In order for this process of bone growth to occur I believe we all know that the mineral calcium is important, but there are more “players” than just calcium.  Minerals such as magnesium, phosphorus, zinc, copper and trace minerals boron, silicon, strontium, vanadium, etc. are all involved in the mix.  Throw in a nice dose of Vitamin D3 and A like we mentioned earlier and now Vitamin K2 and we are well on our way to building strong bones for the long-haul.

Recent research has shown that most children are vitamin K deficient, which is likely attributable to the consumption of more processed food, and generally less that is naturally rich in K vitamins (keeping in mind that vitamin K2 should be considered the “bone-health” form of K you need to focus on). With the average dietary vitamin K2 intake dropping significantly over the last 50 years, today’s intake is insufficient for optimal bone development.  It is for this reason that I don’t see irony in the fact that the number of forearm fractures in children has increased over a similar 30-year period.

Avoiding the dentist

If your child is anything like both of mine, a trip to the dentist can be a nightmare.  Anything I can do to cut down on unwanted visits is important for not only the reason above, but I also want my children to have healthy teeth their whole life.  Similarly to our discussion of vitamin K2 above in our bone health discussion, vitamin K2 looks to be helpful in teeth formation too.  The same “osteocalcin” that is activated by vitamin K2 to help with bone formation and strength also plays a role in the formation of dentin (the calcified tissue underneath the enamel on your teeth.  As with bone health, Vitamin A and D work synergistically with K2 and the health of our teeth.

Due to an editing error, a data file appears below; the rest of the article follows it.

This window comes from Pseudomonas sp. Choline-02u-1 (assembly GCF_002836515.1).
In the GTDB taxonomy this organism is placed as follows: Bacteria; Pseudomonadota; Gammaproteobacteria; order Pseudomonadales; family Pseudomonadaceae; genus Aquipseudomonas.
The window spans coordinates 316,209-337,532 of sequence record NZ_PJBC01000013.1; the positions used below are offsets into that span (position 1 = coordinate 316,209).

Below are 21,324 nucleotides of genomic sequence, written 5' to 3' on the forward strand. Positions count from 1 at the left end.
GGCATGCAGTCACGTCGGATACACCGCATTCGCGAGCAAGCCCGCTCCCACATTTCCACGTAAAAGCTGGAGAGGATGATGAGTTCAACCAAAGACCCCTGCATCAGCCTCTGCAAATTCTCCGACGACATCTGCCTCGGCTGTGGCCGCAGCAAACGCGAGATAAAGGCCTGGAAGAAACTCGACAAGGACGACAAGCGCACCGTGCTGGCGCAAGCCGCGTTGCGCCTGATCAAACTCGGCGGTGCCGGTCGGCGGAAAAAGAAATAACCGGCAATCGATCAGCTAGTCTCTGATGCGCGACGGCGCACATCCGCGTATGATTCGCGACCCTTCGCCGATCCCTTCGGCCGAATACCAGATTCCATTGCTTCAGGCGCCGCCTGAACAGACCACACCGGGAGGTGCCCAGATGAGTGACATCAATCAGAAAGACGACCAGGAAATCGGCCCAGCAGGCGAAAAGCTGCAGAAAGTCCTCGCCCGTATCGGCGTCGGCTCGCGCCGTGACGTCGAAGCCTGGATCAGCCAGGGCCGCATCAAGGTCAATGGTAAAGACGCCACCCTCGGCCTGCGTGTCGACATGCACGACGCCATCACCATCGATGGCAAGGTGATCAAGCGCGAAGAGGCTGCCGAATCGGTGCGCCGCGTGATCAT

The last area of K2 and its impact on health would be in the area of cancer.  I am only mentioning it here as a possible help due to the lack of good studies and not because I am sold on the idea of vitamin K2 being a huge player in this area.  It does appear that certain types of cancer (Liver and prostate) that vitamin K2 may reduce the chances of recurrence of liver cancer and lower the risk of advanced prostate cancer.  I realize that both of these are for older people and not necessarily our children and their development, but I do find it compelling for the prevention part of a supplement program at any age.  I choose to get a head start on preventing disease and hope you have the same feelings.

We just finished discussing 4 fat-soluble vitamins and their benefits on your child’s growth and development.  I feel it is important to point out that when you take a fat-soluble vitamin, it is a good idea to take it with another fat.  For me, I take my A, D, E and (K) MenaQ7 with my fish oil each day.  This is the best way to take care of everything at one time.  Doing this type of combination helps with digestion and absorption of your fat-soluble nutrients.